Monday, September 20, 2004
A recent poll shows that seven out of 10 likely voters in Washington state will vote in support of Initiative 297, which deals with the clean-up of the Hanford Nuclear Reservation.
However, not everyone in the state is getting behind I-297 and the clean-up efforts it suggests. In recent months, Congressman Richard "Doc" Hastings, who traditionally refrains from commenting on state initiatives, has come out against I-297.
"I'm making an exception because the political effect is so profound that I felt I had to come out against it," Hastings said.
According to Betty Means and Bob Cooper of the Yes on I-297 Committee, the initiative will prevent the U.S. Department of Energy from using the Hanford Nuclear Reservation as a national radioactive dumpsite and will require the Energy Department to properly clean up Hanford before dumping more radioactive waste at the site.
According to the Yes on I-297 Committee, Hanford is already one of the most contaminated places in the Western Hemisphere, housing two-thirds of the country's high-level nuclear waste.
If Initiative 297 is passed by voters in November, it will require the Department of Energy to clean up the radioactive contamination at Hanford before additional waste can be dumped at the site. It will also prevent the use of Hanford as a national radioactive dump site. Another issue the initiative tackles is the use of unlined soil trenches for the storage of nuclear waste. I-297 will make it illegal for the Department of Energy to dump waste into these trenches.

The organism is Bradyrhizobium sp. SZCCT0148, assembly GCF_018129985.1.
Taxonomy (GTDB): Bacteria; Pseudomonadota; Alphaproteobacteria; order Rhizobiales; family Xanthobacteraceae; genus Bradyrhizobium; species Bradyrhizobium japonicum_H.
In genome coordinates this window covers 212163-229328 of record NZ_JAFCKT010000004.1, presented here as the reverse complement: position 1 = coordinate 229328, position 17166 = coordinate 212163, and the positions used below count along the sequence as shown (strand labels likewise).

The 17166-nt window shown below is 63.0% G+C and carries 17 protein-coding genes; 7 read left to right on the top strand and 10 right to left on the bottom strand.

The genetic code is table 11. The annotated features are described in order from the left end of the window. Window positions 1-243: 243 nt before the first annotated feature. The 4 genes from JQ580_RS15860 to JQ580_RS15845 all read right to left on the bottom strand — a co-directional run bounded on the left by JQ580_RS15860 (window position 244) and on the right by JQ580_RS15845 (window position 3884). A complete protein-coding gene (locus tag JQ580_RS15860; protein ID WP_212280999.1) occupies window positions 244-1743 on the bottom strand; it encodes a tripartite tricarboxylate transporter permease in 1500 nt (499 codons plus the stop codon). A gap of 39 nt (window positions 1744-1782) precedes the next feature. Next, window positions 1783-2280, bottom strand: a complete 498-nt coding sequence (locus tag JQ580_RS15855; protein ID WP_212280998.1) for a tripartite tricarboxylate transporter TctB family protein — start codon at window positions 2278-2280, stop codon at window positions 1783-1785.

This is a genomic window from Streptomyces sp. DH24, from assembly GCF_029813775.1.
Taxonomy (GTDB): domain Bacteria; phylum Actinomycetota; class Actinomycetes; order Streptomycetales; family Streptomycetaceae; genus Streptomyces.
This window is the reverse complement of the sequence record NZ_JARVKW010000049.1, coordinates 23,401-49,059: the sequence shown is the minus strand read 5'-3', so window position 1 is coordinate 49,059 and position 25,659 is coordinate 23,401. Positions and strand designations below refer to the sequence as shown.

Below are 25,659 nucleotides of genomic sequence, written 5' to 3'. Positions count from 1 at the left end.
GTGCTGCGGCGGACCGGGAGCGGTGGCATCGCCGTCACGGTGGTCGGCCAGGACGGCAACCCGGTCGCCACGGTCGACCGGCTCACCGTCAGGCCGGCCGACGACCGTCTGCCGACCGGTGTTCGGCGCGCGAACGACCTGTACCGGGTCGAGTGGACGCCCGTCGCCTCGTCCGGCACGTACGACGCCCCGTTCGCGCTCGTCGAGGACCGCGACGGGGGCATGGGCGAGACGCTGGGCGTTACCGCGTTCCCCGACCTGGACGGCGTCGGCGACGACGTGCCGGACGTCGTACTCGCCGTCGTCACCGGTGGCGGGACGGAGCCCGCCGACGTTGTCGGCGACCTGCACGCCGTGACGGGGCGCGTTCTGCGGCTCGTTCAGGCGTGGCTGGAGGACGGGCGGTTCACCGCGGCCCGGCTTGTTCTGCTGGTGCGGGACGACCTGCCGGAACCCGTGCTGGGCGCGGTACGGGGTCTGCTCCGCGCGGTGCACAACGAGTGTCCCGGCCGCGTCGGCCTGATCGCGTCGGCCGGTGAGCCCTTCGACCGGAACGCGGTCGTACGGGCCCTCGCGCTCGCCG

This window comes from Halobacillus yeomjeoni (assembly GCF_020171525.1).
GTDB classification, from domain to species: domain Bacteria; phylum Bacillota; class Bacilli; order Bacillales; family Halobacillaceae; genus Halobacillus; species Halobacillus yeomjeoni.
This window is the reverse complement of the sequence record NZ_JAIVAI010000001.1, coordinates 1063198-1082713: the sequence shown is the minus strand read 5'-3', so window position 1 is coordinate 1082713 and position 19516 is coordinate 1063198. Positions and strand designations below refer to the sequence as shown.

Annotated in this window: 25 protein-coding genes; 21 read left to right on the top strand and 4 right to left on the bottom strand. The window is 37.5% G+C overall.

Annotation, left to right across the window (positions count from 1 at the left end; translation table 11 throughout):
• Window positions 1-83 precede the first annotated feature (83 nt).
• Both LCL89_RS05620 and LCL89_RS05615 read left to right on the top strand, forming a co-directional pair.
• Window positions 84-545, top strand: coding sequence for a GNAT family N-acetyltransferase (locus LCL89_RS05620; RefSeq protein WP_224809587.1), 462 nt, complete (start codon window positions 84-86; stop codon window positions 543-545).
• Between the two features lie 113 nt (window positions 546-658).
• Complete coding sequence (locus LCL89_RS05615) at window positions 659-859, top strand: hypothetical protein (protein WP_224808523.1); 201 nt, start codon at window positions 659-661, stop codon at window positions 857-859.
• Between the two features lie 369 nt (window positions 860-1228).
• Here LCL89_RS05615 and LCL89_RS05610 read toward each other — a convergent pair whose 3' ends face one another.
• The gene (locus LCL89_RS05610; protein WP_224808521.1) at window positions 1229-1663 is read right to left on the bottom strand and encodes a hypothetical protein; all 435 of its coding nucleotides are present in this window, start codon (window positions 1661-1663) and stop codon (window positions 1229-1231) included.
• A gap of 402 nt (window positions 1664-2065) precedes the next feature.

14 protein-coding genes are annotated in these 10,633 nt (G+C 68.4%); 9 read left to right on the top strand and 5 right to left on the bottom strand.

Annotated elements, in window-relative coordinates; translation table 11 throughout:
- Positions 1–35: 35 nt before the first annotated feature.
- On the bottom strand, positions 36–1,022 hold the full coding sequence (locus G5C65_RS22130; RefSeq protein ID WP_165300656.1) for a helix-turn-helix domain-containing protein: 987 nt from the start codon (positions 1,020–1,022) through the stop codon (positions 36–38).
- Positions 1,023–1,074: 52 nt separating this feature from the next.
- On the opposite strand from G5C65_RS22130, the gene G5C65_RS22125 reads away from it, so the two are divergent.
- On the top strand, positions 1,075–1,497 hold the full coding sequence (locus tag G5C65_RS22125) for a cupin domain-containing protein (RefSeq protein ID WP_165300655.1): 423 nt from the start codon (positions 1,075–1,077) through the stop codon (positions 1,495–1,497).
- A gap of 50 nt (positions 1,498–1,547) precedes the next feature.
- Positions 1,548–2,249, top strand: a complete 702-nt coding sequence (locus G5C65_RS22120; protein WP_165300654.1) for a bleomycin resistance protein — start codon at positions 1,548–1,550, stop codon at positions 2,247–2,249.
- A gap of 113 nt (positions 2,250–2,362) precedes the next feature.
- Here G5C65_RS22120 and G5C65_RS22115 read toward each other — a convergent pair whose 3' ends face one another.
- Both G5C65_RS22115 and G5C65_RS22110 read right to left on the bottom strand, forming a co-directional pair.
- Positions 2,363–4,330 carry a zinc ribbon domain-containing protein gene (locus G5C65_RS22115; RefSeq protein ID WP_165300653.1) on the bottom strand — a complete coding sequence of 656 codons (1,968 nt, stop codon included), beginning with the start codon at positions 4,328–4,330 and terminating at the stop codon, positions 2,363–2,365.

Hastings said one of the reasons he is opposed to I-297 is because the regulation of radioactive waste is something that has always been handled by the federal government. Hastings noted that if I-297 is passed by voters in November, the initiative will be regulating waste.
Hastings said he has no doubt in his mind that if the initiative is passed it will be challenged in court and if it is upheld in court, then there is nothing from preventing other states from passing similar legislation. Hastings explained that if this happens, it will mean only one thing - Washington will get stuck with the high-level nuclear waste that is already at the Hanford site. He added that it will also mean that all of the money being spent on the vitrification plant, which transforms volatile nuclear waste into a more stable glass-like substance, will end up being used to transform the chemical make up of the nuclear waste, only to have it housed at Hanford.
"It could all stay here," Hastings said.
Hastings is not the only person who has come out in opposition to Initiative 297. The Tri-City Industrial Development Council (TRIDEC) has also come out against I-297. According to TRIDEC, there are plans to ship the high-level nuclear waste out of Hanford to storage sites in other states. On the other hand, more waste will be shipped into the Hanford for storage at the local site, but according to TRIDEC and Hastings, the waste coming in will be low-level and mixed low-level waste.
The Yes on I-297 Committee claims that the passage of the initiative will not lead to other states not accepting any more nuclear waste because, according to the committee, the only standard a state can use to block waste is that it can be barred from contaminated sites that do not meet standards. The committee notes that there is no provision in the law that would allow the blocking of deposits in deep geological repositories. According to the Yes on I-297 Committee, processed waste from Hanford is currently being sent to the Waste Isolation Pilot Project in New Mexico, which is a deep geological repository.
At this point, I-297 has been endorsed by a wide range of groups and individuals, including U.S. Representative candidate Craig Mason, a Democrat running for office in the Fourth Congressional District; State Representative cadidate Warren Zesifer, a Republican in the Eighth District; the American Lung Association and the League of Women Voters of Washington.